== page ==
The mission of the Environmental Protection Agency is to protect human health and the environment. Since 1970, EPA has been working for a cleaner, healthier environment for the American people.
42 applications were received and 10 awards were granted in fiscal year 2007. No grants were made in fiscal year 2008.
Uses and Use Restrictions
Assistance agreement awards under this program may involve or relate to geospatial information.
Further information regarding geospatial information may be obtained by viewing the following website: http://geodata.epa.gov.
The recipient cannot use these funds for the following activities under this program: litigation against the Federal government or any other government entity; construction; lobbying; matching funds for other Federal grants; travel for Federal employees; and human health studies (taking blood or other information from humans).
For certain competitive funding opportunities under this CFDA description, the Agency may limit eligibility to compete to a number or subset of eligible applicants consistent with the Agency's Assistance Agreement Competition Policy.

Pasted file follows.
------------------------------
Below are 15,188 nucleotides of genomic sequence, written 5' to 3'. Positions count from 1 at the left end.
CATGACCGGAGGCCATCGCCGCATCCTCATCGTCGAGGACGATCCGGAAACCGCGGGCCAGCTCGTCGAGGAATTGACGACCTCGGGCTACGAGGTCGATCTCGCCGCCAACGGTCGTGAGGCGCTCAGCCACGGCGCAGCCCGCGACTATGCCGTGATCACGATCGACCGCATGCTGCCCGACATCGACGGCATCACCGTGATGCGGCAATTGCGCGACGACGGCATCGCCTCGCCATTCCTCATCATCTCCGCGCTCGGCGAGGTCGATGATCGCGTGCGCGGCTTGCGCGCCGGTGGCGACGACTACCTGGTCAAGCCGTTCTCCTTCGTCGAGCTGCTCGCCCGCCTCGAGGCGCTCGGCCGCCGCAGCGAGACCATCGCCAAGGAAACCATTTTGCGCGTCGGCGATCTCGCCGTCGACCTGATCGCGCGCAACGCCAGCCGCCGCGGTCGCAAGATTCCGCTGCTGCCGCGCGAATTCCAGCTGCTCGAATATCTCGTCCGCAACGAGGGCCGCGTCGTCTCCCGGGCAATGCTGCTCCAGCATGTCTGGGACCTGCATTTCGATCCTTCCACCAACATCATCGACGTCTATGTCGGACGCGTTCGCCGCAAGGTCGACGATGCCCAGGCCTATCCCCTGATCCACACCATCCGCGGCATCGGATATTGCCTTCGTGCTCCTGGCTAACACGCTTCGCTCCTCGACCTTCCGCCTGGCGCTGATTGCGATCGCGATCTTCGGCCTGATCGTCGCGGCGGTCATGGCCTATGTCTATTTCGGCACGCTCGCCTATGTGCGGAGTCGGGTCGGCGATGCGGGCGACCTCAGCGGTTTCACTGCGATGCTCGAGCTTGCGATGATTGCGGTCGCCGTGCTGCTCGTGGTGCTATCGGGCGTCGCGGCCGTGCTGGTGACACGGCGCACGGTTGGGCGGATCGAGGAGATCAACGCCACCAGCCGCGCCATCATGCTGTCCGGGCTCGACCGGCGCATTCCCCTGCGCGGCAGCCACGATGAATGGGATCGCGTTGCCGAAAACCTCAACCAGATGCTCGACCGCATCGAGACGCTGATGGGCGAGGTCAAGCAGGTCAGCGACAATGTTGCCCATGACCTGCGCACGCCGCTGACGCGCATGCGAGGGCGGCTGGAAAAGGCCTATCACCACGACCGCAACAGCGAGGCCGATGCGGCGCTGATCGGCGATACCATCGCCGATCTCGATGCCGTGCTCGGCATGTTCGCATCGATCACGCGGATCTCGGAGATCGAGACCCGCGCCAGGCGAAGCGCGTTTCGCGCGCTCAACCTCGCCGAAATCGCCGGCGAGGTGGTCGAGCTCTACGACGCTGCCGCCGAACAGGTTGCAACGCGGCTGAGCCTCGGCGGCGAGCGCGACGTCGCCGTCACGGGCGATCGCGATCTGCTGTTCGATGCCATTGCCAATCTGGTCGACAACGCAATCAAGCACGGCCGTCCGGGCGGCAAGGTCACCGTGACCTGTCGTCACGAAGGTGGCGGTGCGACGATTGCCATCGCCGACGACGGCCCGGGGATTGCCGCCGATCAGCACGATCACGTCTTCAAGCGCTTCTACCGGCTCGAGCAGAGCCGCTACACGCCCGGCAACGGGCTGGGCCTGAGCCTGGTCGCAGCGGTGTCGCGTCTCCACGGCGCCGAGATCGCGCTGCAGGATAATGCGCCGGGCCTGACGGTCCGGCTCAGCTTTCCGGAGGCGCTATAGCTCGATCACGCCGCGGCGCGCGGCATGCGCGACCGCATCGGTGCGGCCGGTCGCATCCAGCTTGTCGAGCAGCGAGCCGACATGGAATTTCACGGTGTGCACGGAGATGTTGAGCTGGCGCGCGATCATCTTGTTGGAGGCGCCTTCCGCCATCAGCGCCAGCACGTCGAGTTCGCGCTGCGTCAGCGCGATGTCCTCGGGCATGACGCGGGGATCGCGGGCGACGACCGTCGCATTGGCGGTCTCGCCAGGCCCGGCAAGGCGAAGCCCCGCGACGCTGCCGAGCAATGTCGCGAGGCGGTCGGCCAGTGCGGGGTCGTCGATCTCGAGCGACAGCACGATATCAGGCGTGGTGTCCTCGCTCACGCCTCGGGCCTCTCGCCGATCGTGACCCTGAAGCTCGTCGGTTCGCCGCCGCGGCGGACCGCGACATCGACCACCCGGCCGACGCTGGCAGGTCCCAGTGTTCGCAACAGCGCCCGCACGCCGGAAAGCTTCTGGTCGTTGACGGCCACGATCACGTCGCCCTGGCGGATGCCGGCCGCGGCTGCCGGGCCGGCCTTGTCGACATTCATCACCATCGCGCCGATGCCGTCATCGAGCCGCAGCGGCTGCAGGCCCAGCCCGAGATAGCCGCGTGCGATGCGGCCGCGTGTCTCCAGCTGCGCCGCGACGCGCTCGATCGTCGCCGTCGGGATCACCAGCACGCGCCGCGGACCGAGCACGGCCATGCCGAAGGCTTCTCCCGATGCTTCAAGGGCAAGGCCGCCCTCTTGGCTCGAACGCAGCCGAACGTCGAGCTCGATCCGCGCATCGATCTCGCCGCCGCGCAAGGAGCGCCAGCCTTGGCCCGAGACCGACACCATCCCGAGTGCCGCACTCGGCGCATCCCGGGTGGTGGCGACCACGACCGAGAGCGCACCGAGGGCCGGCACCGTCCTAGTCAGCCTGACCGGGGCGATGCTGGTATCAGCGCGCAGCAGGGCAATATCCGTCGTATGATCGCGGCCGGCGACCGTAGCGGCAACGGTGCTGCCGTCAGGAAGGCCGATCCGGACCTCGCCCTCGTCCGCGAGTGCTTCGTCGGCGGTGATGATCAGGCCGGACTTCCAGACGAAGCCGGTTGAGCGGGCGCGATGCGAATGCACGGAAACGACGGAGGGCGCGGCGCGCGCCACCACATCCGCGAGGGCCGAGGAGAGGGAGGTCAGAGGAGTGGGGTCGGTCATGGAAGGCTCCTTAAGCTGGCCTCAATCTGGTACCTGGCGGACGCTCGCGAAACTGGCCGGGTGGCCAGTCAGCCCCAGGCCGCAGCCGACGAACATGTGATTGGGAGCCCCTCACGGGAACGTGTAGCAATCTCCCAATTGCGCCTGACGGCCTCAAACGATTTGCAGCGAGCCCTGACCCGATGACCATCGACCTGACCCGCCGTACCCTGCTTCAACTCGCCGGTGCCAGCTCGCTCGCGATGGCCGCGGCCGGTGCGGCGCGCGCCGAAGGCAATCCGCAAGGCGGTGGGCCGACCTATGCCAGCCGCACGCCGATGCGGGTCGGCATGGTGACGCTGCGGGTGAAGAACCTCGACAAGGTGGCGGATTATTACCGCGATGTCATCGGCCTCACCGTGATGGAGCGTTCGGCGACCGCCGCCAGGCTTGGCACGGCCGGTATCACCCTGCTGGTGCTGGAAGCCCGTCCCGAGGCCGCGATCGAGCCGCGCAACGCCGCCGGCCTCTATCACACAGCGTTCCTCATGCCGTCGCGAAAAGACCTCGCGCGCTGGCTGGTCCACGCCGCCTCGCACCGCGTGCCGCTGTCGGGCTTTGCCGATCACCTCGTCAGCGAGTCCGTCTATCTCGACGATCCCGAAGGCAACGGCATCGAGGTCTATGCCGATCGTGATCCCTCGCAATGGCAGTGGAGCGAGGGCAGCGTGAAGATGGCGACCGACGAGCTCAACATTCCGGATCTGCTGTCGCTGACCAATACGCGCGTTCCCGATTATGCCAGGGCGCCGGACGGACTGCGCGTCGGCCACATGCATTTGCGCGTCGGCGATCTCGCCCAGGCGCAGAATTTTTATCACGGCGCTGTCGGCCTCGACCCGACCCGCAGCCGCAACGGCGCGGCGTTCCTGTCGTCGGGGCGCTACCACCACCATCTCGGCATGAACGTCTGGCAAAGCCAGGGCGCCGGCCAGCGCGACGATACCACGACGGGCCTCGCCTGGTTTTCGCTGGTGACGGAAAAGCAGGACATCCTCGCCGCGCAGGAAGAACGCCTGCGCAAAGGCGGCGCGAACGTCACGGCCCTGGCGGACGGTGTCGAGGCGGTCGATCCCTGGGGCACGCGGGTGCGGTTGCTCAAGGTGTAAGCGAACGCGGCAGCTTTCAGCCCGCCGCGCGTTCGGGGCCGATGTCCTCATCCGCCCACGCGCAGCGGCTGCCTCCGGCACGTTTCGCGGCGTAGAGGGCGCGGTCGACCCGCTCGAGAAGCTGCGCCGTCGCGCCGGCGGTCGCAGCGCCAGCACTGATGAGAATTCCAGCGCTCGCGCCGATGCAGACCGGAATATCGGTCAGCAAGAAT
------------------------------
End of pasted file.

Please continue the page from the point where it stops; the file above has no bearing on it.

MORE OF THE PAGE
An eligible applicant MUST BE: (1) a 501(c)(3) nonprofit organization as designated by the Internal Revenue Service OR a nonprofit organization, recognized by the State, territory, commonwealth, or tribe in which it is located, which addresses local environmental and public health issues; AND (2) located within the same State, territory, commonwealth, or tribe that the proposed project will be located.
The following entities are INELIGIBLE: colleges and universities; hospitals; State and local governments and federally-recognized Indian tribal governments; quasi-governmental entities (e.g., water districts, utilities)*; national-, multi-state-, or state-wide- organizations with chapters; and nonprofit organizations that engage in lobbying activities as defined in Section 3 of the Lobbying Disclosure Act of 1995.